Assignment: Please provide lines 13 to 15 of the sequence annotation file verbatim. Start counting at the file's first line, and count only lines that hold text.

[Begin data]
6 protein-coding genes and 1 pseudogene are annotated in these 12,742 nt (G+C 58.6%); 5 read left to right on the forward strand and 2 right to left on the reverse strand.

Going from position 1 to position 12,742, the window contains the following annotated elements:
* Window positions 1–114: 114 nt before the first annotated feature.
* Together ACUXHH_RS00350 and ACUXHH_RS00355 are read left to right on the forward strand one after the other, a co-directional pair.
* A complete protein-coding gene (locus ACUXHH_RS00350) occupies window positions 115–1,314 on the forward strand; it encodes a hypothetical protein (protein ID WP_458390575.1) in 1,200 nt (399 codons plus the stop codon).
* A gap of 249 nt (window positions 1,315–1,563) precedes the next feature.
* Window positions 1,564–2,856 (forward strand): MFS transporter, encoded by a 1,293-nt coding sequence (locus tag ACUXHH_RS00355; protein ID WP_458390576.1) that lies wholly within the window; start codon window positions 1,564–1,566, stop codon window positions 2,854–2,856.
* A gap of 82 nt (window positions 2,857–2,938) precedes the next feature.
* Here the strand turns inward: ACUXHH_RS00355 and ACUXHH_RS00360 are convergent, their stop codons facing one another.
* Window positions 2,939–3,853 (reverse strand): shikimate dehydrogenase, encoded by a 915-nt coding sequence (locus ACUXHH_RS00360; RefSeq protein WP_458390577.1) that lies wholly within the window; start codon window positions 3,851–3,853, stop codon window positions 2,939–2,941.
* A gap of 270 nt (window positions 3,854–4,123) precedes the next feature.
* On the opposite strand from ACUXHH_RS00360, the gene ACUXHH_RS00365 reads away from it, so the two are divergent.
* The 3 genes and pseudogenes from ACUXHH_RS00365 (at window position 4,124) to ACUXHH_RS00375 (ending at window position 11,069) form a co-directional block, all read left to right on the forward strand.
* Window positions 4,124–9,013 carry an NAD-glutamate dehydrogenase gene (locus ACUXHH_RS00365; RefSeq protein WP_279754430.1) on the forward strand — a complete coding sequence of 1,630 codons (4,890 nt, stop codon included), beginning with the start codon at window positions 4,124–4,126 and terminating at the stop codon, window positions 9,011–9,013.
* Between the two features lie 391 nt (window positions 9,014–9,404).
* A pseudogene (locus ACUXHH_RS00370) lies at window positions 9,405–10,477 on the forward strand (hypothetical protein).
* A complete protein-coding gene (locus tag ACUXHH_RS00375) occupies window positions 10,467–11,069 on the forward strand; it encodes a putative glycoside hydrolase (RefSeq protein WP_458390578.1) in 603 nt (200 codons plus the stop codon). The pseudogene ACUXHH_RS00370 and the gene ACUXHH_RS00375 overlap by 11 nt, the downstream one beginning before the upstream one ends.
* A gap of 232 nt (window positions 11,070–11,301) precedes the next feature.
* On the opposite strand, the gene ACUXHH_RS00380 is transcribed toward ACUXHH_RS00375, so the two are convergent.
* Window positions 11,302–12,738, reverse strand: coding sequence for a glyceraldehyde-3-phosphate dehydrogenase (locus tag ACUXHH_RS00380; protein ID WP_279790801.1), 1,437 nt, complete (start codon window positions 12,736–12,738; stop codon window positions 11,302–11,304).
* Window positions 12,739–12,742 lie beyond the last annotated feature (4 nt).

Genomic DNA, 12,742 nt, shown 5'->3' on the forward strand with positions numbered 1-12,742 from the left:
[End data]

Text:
* The 3 genes and pseudogenes from ACUXHH_RS00365 (at window position 4,124) to ACUXHH_RS00375 (ending at window position 11,069) form a co-directional block, all read left to right on the forward strand.
* Window positions 4,124–9,013 carry an NAD-glutamate dehydrogenase gene (locus ACUXHH_RS00365; RefSeq protein WP_279754430.1) on the forward strand — a complete coding sequence of 1,630 codons (4,890 nt, stop codon included), beginning with the start codon at window positions 4,124–4,126 and terminating at the stop codon, window positions 9,011–9,013.
* Between the two features lie 391 nt (window positions 9,014–9,404).